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Food Allergies To ensure a safe environment for all students, do not send peanut/nut products in lunches and/or snacks. Read ingredients and check before sending edible treats for any special occasions. Many schools implement “Reduce the Risk” programs to support students with potentially life threatening food allergies. Your co-operation is essential. Get a healthy start with free dental care The Simcoe Muskoka District Health Unit has two no-cost dental programs for eligible children 17 and under – the Children in Need of Treatment (CINOT) program and the Healthy Smiles Ontario (HSO) program. CINOT treats the urgent dental needs of children and youth whose families cannot pay for a dentist. HSO offers a full range of dental services, including checkups, cleaning, fillings and more, through: o a full-service clinic at the Health Unit’s downtown Barrie clinic; o a participating dentist or dental hygienist; or o the health unit’s mobile dental clinic that travels to communities in Simcoe Muskoka. To find out more about the programs, eligibility requirements and how to make an appointment, call the health unit Monday to Friday, 8:30 a.m. to 4:30 p.m., at 705-721-7520 or 1-877-721-7520 or visit www.simcoemuskokahealth.org. Rabies To protect yourself and your family from rabies: • Avoid contact with and feeding of unfamiliar domestic animals and all wild animals. • Do not allow pets to run loose outdoors. • Keep your pet’s rabies vaccination up-to-date. If you or a family member is bitten by any animal, immediately wash the wound well with soap and water, and then contact your physician. The Health Unit needs to be notified so that the incident can be investigated and assessed for rabies risk. Visit www.simcoemuskokahealth.org to get more
information on rabies.

Sun Awareness
Sun protection is important for children. It only takes one bad sunburn in childhood to increase the risk of developing skin cancer later in life. Here are some sun safety tips:

Use a broad spectrum sunscreen with SPF 15 or higher. Apply the sunscreen 20 to 30 minutes before sun exposure. Always follow label instructions. • Apply sunscreen to all exposed areas of skin including the nose, ears, back of neck, tops of feet etc. Reapply every 2 to 3 hours and after perspiring. • Use a sunscreen even on cloudy, hazy or foggy days. • If possible, avoid being in the sun between 11 a.m. and 4 p.m. Harmful sun rays are most intense at this time. • When outside look for shade, stay under a tree, or use an umbrella. • During outdoor activities, wear loose, long sleeved shirts and pants, a large-brimmed hat and sunglasses. • Remember to apply SPF 15 lip balm. • Please note: Indoor tanning is no safer than tanning in the sun. For more information you can call Your Health Connection at 721-7520 or 1-877-721-5720 and speak with a public health nurse. • Head Lice Management Like everywhere else, there are head lice in Simcoe County. The SCDSB has a common procedure for all elementary schools to follow in the management of head lice. Head lice screening is done in every school on designated days by trained volunteers under the supervision of the principal. Students are checked and sent home for treatment if they have head lice and are re-checked upon return. Parents of a student with head lice are required to complete a form to indicate that his/her child has been treated and is free of lice and nits (eggs) before the child is allowed to return to the classroom. Checking your child’s head on a regular basis (weekly is best) or more often during an outbreak will prevent the spread of head lice. Learn to recognize head lice. • Head lice are tiny insects that live on the scalp, where they lay their eggs. • Lice have three stages: the egg (nits), the nymph and the adult. • Nits are whitish-grey, tan or yellow ovals about the size of a grain of sand. They are glued to the hair shaft and do not flick off like dandruff. • The nymph are baby lice which are transparent.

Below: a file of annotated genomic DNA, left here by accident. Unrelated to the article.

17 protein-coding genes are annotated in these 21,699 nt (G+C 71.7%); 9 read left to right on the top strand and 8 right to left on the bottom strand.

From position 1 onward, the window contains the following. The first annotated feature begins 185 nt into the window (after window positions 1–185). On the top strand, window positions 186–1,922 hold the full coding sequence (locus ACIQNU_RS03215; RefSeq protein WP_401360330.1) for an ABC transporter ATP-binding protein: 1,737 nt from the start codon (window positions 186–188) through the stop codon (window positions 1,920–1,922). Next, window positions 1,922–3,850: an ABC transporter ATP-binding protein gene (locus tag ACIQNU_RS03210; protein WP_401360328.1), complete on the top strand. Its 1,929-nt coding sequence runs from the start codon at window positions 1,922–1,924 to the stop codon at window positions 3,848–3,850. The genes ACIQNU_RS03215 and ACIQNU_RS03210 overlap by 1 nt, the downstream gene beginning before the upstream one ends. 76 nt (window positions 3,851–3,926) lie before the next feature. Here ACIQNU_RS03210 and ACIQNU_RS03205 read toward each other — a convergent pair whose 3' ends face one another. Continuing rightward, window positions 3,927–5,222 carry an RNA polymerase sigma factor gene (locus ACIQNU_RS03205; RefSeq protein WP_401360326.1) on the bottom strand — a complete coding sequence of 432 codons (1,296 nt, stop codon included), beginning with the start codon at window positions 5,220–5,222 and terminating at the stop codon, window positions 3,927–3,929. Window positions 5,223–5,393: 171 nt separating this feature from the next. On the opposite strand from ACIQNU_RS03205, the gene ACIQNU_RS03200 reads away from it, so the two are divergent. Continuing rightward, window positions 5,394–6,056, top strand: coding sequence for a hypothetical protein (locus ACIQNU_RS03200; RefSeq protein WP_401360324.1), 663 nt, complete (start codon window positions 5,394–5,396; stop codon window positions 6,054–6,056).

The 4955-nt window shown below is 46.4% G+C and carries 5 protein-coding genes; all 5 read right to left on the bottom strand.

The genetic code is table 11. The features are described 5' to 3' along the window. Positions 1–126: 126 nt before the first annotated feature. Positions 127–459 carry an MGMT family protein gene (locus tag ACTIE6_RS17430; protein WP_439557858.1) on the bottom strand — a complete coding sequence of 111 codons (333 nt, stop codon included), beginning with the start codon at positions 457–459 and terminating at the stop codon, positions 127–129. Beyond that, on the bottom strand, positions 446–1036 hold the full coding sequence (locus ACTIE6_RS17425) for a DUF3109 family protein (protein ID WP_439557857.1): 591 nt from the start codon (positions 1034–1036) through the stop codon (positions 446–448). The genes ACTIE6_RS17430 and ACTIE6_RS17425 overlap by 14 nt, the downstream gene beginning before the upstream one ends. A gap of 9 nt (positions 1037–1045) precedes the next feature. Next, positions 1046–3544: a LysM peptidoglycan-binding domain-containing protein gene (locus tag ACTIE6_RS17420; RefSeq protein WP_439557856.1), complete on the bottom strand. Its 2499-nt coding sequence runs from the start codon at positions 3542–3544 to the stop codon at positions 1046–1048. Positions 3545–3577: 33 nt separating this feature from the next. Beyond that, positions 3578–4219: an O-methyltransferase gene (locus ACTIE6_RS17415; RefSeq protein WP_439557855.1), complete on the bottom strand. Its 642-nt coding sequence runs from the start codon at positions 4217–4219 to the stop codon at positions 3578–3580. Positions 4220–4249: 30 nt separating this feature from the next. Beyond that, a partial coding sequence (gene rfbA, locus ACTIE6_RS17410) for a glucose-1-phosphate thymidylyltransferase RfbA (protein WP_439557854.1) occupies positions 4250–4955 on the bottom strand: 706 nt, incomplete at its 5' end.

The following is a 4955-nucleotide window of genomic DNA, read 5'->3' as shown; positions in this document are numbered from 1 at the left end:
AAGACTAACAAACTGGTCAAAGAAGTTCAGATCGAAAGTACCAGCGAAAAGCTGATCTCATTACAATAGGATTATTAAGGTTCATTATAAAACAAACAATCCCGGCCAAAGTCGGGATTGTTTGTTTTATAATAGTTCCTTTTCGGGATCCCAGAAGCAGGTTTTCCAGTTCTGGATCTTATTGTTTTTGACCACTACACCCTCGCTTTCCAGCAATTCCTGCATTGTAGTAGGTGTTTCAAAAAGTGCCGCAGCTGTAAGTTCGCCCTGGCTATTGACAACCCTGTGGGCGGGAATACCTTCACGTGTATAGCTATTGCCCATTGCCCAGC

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• The adult lice are the size of a sesame seed, dark brown in colour, flat, and have wingless bodies.(www.cps.ca) Please notify the school when you identify that your child has head lice. We will provide parents with an information sheet to help with the management of head lice. For more information about identification, treatment and prevention, contact your family doctor, local pharmacist, or Your Health Connection (Simcoe Muskoka District Health Unit) at 705 721-7520 or 1-877-721-7520 or www.simcoemuskokahealth.org. Bed Bugs: De-stigmatizing through Awareness Bed bugs are wingless, oval-shaped insects that are roughly the size of an apple seed. Bed bugs do not spread disease amongst humans; however bites can create skin irritations or infections if they are scratched and become infected. Bed bug infestations can happen to anyone, anywhere, but the likelihood of bed bugs appearing on school property is low; bed bugs prefer buildings where people sleep. Although bed bugs can be very challenging to deal with – control and prevention is possible. 1. Prevent: Regular inspection and cleaning can help prevent an infestation. For more information visit www.bedbuginfo.ca. 2. Identify: Look for bed bugs and their droppings in and around your bed (e.g. linen, mattress, box spring, or along the bed frame). 3. Act: Talk to your building manager, landlord or a pest control professional. Seek help from friends, family or other supports. The Simcoe County District School Board has pest management processes in place for managing the occurrence of bed bugs on school property. To learn more about bed bugs, visit www.simcoemuskokahealth.org or call Your Health Connection at 1-877-721-7520. Kids are Unpredictable- Injuries Don’t Have to Be As SCI is located next to an elementary school, our students, staff and school visitors should be award and watch out for young children. Traffic Injuries are one of the most common causes of hospitalization and death in children under 14 years of age. Drive carefully. Remove headphones when near the road. Pay attention to surroundings. Save texting for when you are not driving or walking. Walk in pairs or groups to and from school, as you’re more visible to traffic. Helmets help to prevent brain injuries and are important for all family members when involved in cycling and sports! Information: Safe Kids Canada 1-888-723-3847 or www.safekidscanada.ca Health Information for Teens The Simcoe Muskoka District Health Unit offers health information for teens by phone and website. Call 705-721-7520 or 1-877-721-7520, for one-to-one with a public health nurse or visit http://www.simcoemuskokahealth.org/Home.aspx.